Solidification Behavior in Reduced Gravity


Reducing gravitational effects such as thermal and solutal buoyancy enables the investigation of a large range of different phenomena in materials science. Reduced-gravity experiments can isolate phenomena otherwise obscured in ground-based experiments, leading to new discoveries that can improve materials and processes here on Earth. In addition to ground-based and short-term drop tower, reduced-gravity aircraft or sounding rocket facilities, long-term experiments in microgravity have a long history, from the early days of spaceflight to current experiments on the International Space Station (ISS). The Materials Science in Reduced Gravity Symposium was conducted as part of the 145th Annual Meeting in Nashville (TMS 2016). It involved three sessions composed of 29 presentations with contributions from more than 13 countries. The sessions concentrated on three different categories of topics related to ongoing reduced-gravity research: (1) Materials Science Research Rack (MSRR), (2) Ground-based/Parabolic Aircraft/Sounding Rocket Testing, and (3) Containerless Processing. Topics included particle engulfment, directional solidification, sintering, coarsening, influence of convection on solute and heat transport, metastable phase formation, phase selection, thermophysical property measurement, modeling activities for experiment control, and visualization of microstructural evolution. The symposium was sponsored by the TMS Materials Processing and Manufacturing Division and the TMS Solidification Committee. Although five papers were published as part of the TMS Supplemental Proceedings, the TMS Solidification Committee commissioned the organizers to produce a special topic for JOM to highlight the accomplishments from the meeting. These papers represent a broad summary of some of the exciting new solidification processing activities currently underway on the ground and in space to support reduced-gravity experiments.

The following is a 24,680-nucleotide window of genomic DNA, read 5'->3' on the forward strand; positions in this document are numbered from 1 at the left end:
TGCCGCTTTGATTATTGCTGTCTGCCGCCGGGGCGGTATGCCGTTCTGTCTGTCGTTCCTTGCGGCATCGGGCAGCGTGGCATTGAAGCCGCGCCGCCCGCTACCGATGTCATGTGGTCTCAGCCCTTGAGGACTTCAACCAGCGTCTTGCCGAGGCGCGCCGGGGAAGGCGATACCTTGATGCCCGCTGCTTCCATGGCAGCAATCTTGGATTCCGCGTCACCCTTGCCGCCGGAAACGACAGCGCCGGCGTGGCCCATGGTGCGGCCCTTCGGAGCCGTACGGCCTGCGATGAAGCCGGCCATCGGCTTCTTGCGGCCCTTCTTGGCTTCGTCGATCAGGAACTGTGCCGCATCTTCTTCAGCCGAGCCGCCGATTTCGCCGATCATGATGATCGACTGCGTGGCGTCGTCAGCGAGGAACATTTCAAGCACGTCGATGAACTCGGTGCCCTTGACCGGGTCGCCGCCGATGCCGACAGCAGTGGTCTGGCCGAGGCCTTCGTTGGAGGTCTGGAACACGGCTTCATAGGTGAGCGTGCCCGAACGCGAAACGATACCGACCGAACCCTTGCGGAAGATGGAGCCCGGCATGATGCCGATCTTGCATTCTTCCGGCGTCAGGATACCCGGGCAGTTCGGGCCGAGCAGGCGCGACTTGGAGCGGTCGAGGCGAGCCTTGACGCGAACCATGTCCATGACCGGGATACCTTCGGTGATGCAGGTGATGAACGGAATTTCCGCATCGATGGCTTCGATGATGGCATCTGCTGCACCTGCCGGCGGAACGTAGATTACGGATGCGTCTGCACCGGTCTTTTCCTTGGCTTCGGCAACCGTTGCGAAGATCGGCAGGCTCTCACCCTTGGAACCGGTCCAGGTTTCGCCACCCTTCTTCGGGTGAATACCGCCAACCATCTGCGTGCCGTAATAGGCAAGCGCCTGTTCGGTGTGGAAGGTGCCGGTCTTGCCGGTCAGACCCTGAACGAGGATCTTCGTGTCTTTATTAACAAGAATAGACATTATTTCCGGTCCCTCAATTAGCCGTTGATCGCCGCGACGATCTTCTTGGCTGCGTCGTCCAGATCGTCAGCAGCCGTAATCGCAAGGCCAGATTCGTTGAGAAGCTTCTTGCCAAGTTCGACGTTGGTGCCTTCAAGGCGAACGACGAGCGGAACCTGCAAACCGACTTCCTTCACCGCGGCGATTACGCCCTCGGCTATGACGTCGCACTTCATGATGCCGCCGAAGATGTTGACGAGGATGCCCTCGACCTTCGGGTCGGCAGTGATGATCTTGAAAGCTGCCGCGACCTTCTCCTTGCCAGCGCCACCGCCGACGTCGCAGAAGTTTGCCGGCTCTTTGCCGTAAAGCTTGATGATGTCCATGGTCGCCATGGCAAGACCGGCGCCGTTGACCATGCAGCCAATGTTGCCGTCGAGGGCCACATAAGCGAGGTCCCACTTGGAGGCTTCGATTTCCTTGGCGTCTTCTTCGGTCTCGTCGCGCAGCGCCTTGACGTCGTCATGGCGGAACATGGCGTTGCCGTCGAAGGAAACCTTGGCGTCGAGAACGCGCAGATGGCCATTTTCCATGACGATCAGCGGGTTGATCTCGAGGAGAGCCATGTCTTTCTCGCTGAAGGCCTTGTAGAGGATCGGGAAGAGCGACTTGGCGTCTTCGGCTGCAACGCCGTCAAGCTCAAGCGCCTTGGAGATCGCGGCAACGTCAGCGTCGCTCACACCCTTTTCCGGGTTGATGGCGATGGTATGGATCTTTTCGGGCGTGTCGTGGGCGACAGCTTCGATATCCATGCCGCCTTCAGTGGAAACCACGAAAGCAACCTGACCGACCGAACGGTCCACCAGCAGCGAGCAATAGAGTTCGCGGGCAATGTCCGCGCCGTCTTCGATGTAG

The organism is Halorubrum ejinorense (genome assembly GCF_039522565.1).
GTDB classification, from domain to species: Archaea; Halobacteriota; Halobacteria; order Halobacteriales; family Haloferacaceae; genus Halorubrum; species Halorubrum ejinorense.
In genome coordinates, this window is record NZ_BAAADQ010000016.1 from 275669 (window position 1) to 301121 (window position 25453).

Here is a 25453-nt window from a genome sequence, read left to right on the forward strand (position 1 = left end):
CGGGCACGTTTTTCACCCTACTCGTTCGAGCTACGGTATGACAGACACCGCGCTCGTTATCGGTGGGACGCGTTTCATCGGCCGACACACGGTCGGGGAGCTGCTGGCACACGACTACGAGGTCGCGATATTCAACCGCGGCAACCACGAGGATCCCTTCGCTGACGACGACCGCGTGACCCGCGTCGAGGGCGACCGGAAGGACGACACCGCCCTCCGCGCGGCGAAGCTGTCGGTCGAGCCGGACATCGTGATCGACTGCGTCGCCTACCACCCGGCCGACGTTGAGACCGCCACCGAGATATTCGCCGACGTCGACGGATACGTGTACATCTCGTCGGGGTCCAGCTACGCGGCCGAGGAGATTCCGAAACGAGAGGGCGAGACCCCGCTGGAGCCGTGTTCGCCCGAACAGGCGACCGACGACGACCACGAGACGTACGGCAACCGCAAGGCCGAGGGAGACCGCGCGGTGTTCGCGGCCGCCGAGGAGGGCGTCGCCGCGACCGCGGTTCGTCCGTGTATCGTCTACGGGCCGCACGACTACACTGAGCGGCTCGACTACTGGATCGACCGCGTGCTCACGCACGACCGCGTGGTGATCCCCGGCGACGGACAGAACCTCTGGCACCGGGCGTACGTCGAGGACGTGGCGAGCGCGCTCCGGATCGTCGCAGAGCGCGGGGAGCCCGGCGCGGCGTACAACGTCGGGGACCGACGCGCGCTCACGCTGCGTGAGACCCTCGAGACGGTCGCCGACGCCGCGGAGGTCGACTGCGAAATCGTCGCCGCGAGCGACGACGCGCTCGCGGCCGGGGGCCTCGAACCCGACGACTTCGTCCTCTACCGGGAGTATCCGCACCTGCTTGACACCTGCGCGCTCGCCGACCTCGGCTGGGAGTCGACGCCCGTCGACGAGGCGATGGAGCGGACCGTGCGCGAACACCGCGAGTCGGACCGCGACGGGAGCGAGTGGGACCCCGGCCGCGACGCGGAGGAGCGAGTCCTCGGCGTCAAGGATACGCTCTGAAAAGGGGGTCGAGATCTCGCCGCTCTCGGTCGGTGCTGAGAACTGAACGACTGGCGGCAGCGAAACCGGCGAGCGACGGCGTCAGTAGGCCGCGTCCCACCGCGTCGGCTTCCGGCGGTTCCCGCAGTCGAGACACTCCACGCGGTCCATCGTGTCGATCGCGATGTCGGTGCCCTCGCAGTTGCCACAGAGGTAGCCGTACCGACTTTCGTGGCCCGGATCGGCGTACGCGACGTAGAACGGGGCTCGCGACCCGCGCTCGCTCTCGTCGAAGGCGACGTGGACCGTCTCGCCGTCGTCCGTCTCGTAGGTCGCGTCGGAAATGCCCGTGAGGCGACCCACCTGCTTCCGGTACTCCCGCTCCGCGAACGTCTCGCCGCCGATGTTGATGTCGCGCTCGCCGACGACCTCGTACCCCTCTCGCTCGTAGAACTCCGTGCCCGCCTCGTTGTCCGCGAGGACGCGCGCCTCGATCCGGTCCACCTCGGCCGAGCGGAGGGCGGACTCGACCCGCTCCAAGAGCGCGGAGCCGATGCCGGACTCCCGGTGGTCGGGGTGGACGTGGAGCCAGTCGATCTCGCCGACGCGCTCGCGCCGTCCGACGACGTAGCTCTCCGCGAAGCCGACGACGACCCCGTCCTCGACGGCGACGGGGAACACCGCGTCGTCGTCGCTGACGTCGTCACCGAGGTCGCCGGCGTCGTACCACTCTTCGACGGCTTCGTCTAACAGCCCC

Materials Science and Engineering


Funding was provided by National Aeronautics and Space Administration (Grant No. NNX16AB59G).

International Standard Serial Number (ISSN)

1047-4838; 1543-1851

Document Type

Article - Journal

Document Version


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Publication Date

01 Aug 2017